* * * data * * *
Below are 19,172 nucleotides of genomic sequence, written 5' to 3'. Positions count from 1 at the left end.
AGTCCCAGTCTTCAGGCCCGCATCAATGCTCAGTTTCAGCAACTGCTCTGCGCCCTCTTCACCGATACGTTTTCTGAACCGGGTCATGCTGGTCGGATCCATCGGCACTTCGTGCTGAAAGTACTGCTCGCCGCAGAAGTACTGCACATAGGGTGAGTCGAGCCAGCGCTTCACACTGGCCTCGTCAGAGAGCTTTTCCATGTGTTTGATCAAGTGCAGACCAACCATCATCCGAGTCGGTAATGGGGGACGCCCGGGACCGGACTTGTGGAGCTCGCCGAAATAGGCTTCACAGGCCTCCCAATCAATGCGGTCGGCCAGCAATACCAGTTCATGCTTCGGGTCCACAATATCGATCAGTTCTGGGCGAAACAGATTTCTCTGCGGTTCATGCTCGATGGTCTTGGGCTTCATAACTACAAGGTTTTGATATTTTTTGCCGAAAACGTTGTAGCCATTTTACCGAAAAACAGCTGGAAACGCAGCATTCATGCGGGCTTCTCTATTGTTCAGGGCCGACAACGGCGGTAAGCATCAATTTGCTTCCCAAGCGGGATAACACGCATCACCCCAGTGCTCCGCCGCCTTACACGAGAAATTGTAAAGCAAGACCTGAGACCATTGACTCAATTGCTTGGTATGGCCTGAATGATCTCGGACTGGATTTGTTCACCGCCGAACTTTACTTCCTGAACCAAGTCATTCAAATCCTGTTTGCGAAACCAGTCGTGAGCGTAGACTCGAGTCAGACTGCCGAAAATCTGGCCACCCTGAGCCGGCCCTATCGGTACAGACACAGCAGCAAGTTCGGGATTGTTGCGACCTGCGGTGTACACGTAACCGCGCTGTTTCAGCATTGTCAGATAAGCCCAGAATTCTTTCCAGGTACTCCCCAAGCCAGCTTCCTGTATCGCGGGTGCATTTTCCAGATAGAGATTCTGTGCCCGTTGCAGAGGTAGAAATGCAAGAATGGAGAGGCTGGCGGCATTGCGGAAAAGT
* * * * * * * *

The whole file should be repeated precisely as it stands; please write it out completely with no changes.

Below are 19,172 nucleotides of genomic sequence, written 5' to 3'. Positions count from 1 at the left end.
AGTCCCAGTCTTCAGGCCCGCATCAATGCTCAGTTTCAGCAACTGCTCTGCGCCCTCTTCACCGATACGTTTTCTGAACCGGGTCATGCTGGTCGGATCCATCGGCACTTCGTGCTGAAAGTACTGCTCGCCGCAGAAGTACTGCACATAGGGTGAGTCGAGCCAGCGCTTCACACTGGCCTCGTCAGAGAGCTTTTCCATGTGTTTGATCAAGTGCAGACCAACCATCATCCGAGTCGGTAATGGGGGACGCCCGGGACCGGACTTGTGGAGCTCGCCGAAATAGGCTTCACAGGCCTCCCAATCAATGCGGTCGGCCAGCAATACCAGTTCATGCTTCGGGTCCACAATATCGATCAGTTCTGGGCGAAACAGATTTCTCTGCGGTTCATGCTCGATGGTCTTGGGCTTCATAACTACAAGGTTTTGATATTTTTTGCCGAAAACGTTGTAGCCATTTTACCGAAAAACAGCTGGAAACGCAGCATTCATGCGGGCTTCTCTATTGTTCAGGGCCGACAACGGCGGTAAGCATCAATTTGCTTCCCAAGCGGGATAACACGCATCACCCCAGTGCTCCGCCGCCTTACACGAGAAATTGTAAAGCAAGACCTGAGACCATTGACTCAATTGCTTGGTATGGCCTGAATGATCTCGGACTGGATTTGTTCACCGCCGAACTTTACTTCCTGAACCAAGTCATTCAAATCCTGTTTGCGAAACCAGTCGTGAGCGTAGACTCGAGTCAGACTGCCGAAAATCTGGCCACCCTGAGCCGGCCCTATCGGTACAGACACAGCAGCAAGTTCGGGATTGTTGCGACCTGCGGTGTACACGTAACCGCGCTGTTTCAGCATTGTCAGATAAGCCCAGAATTCTTTCCAGGTACTCCCCAAGCCAGCTTCCTGTATCGCGGGTGCATTTTCCAGATAGAGATTCTGTGCCCGTTGCAGAGGTAGAAATGCAAGAATGGAGAGGCTGGCGGCATTGCGGAAAAGT